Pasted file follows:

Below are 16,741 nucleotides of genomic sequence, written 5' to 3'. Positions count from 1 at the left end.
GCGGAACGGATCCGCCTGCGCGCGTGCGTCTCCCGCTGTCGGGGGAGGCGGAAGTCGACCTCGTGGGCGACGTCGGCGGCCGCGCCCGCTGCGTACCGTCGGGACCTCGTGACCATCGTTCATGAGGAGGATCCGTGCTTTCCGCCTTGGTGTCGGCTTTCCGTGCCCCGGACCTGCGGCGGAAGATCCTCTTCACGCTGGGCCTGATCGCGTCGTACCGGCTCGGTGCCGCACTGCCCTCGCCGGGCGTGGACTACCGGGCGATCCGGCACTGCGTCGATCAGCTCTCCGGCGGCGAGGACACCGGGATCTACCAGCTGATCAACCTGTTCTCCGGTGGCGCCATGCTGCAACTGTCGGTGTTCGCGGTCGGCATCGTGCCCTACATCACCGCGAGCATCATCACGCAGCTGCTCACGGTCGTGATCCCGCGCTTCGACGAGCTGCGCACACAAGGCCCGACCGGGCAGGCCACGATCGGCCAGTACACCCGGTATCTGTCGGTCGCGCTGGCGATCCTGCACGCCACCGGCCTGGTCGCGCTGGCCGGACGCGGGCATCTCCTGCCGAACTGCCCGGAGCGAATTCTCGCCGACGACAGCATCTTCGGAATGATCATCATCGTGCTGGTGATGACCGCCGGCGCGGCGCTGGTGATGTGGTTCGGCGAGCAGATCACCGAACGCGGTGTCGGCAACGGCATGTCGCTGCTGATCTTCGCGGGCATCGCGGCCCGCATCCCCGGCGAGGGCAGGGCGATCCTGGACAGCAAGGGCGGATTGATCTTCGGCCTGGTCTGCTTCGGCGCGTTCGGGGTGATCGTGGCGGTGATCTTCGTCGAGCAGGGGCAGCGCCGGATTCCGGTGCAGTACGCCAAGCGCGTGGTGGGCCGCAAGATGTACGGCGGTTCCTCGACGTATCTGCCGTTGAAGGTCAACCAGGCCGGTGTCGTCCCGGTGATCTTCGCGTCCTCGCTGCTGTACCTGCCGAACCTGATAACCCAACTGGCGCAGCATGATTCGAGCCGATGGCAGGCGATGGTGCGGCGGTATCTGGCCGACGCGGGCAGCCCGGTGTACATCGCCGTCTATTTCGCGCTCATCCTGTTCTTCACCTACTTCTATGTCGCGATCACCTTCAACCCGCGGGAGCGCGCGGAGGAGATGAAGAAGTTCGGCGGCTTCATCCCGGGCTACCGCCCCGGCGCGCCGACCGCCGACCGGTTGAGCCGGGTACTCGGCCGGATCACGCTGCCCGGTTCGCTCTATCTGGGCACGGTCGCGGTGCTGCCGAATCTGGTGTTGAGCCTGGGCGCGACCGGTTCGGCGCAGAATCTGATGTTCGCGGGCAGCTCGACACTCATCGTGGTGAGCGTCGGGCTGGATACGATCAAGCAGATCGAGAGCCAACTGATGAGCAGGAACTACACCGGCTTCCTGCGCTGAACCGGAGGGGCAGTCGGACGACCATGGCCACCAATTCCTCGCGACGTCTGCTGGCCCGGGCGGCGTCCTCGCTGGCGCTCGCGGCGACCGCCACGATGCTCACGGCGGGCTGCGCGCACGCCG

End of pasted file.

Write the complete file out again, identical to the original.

Below are 16,741 nucleotides of genomic sequence, written 5' to 3'. Positions count from 1 at the left end.
GCGGAACGGATCCGCCTGCGCGCGTGCGTCTCCCGCTGTCGGGGGAGGCGGAAGTCGACCTCGTGGGCGACGTCGGCGGCCGCGCCCGCTGCGTACCGTCGGGACCTCGTGACCATCGTTCATGAGGAGGATCCGTGCTTTCCGCCTTGGTGTCGGCTTTCCGTGCCCCGGACCTGCGGCGGAAGATCCTCTTCACGCTGGGCCTGATCGCGTCGTACCGGCTCGGTGCCGCACTGCCCTCGCCGGGCGTGGACTACCGGGCGATCCGGCACTGCGTCGATCAGCTCTCCGGCGGCGAGGACACCGGGATCTACCAGCTGATCAACCTGTTCTCCGGTGGCGCCATGCTGCAACTGTCGGTGTTCGCGGTCGGCATCGTGCCCTACATCACCGCGAGCATCATCACGCAGCTGCTCACGGTCGTGATCCCGCGCTTCGACGAGCTGCGCACACAAGGCCCGACCGGGCAGGCCACGATCGGCCAGTACACCCGGTATCTGTCGGTCGCGCTGGCGATCCTGCACGCCACCGGCCTGGTCGCGCTGGCCGGACGCGGGCATCTCCTGCCGAACTGCCCGGAGCGAATTCTCGCCGACGACAGCATCTTCGGAATGATCATCATCGTGCTGGTGATGACCGCCGGCGCGGCGCTGGTGATGTGGTTCGGCGAGCAGATCACCGAACGCGGTGTCGGCAACGGCATGTCGCTGCTGATCTTCGCGGGCATCGCGGCCCGCATCCCCGGCGAGGGCAGGGCGATCCTGGACAGCAAGGGCGGATTGATCTTCGGCCTGGTCTGCTTCGGCGCGTTCGGGGTGATCGTGGCGGTGATCTTCGTCGAGCAGGGGCAGCGCCGGATTCCGGTGCAGTACGCCAAGCGCGTGGTGGGCCGCAAGATGTACGGCGGTTCCTCGACGTATCTGCCGTTGAAGGTCAACCAGGCCGGTGTCGTCCCGGTGATCTTCGCGTCCTCGCTGCTGTACCTGCCGAACCTGATAACCCAACTGGCGCAGCATGATTCGAGCCGATGGCAGGCGATGGTGCGGCGGTATCTGGCCGACGCGGGCAGCCCGGTGTACATCGCCGTCTATTTCGCGCTCATCCTGTTCTTCACCTACTTCTATGTCGCGATCACCTTCAACCCGCGGGAGCGCGCGGAGGAGATGAAGAAGTTCGGCGGCTTCATCCCGGGCTACCGCCCCGGCGCGCCGACCGCCGACCGGTTGAGCCGGGTACTCGGCCGGATCACGCTGCCCGGTTCGCTCTATCTGGGCACGGTCGCGGTGCTGCCGAATCTGGTGTTGAGCCTGGGCGCGACCGGTTCGGCGCAGAATCTGATGTTCGCGGGCAGCTCGACACTCATCGTGGTGAGCGTCGGGCTGGATACGATCAAGCAGATCGAGAGCCAACTGATGAGCAGGAACTACACCGGCTTCCTGCGCTGAACCGGAGGGGCAGTCGGACGACCATGGCCACCAATTCCTCGCGACGTCTGCTGGCCCGGGCGGCGTCCTCGCTGGCGCTCGCGGCGACCGCCACGATGCTCACGGCGGGCTGCGCGCACGCCG